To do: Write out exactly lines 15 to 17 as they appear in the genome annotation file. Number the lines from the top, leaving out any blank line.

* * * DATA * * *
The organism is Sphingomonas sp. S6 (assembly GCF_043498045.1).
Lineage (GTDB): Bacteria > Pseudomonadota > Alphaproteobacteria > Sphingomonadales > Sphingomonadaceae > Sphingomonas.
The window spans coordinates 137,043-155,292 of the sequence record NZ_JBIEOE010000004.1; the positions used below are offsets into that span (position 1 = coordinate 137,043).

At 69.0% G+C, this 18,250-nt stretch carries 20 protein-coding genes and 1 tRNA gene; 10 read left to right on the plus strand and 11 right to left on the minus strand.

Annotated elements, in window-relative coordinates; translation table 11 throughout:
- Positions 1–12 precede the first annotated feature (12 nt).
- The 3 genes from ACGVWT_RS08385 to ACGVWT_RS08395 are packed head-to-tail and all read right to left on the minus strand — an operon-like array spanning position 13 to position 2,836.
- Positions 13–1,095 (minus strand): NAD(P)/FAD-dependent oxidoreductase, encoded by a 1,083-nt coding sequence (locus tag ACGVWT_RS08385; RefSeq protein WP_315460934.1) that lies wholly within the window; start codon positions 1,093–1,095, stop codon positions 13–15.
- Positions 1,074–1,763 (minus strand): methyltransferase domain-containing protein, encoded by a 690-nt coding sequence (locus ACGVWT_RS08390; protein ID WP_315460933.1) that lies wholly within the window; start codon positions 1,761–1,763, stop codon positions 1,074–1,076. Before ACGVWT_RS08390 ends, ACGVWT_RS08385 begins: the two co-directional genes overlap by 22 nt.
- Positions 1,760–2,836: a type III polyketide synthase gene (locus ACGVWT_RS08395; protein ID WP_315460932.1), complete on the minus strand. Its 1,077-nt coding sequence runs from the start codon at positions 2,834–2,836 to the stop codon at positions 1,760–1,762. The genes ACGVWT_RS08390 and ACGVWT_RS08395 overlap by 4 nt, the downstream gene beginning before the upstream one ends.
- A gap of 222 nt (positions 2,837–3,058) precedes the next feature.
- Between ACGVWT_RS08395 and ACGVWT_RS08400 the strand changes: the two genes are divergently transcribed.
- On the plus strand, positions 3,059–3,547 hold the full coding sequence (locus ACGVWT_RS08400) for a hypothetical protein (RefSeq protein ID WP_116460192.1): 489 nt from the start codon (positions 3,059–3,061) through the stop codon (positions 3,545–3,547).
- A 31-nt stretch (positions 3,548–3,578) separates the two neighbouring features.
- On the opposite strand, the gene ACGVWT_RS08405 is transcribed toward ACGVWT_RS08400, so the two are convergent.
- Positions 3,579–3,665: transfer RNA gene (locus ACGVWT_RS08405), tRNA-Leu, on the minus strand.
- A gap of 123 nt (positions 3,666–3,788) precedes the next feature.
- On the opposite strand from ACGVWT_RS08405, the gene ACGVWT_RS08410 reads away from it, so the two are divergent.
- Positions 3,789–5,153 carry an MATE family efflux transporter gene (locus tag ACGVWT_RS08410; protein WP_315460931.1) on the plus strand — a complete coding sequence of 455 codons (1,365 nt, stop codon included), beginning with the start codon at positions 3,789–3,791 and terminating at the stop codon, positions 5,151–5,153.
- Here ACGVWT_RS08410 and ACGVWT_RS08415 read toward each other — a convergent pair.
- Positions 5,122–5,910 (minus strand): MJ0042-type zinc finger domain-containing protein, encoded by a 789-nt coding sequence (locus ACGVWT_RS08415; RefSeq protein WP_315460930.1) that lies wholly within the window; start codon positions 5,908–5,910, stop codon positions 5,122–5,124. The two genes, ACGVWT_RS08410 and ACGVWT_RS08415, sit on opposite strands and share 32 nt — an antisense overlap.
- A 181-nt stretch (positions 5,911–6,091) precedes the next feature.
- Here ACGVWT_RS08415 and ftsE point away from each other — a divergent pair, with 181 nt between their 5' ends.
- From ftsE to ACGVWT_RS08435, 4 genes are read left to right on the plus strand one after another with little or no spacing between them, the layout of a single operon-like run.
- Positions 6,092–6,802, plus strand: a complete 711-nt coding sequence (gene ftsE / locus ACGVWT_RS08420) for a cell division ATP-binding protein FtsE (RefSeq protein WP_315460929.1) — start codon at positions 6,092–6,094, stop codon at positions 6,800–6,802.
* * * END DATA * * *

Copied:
- On the opposite strand, the gene ACGVWT_RS08405 is transcribed toward ACGVWT_RS08400, so the two are convergent.
- Positions 3,579–3,665: transfer RNA gene (locus ACGVWT_RS08405), tRNA-Leu, on the minus strand.
- A gap of 123 nt (positions 3,666–3,788) precedes the next feature.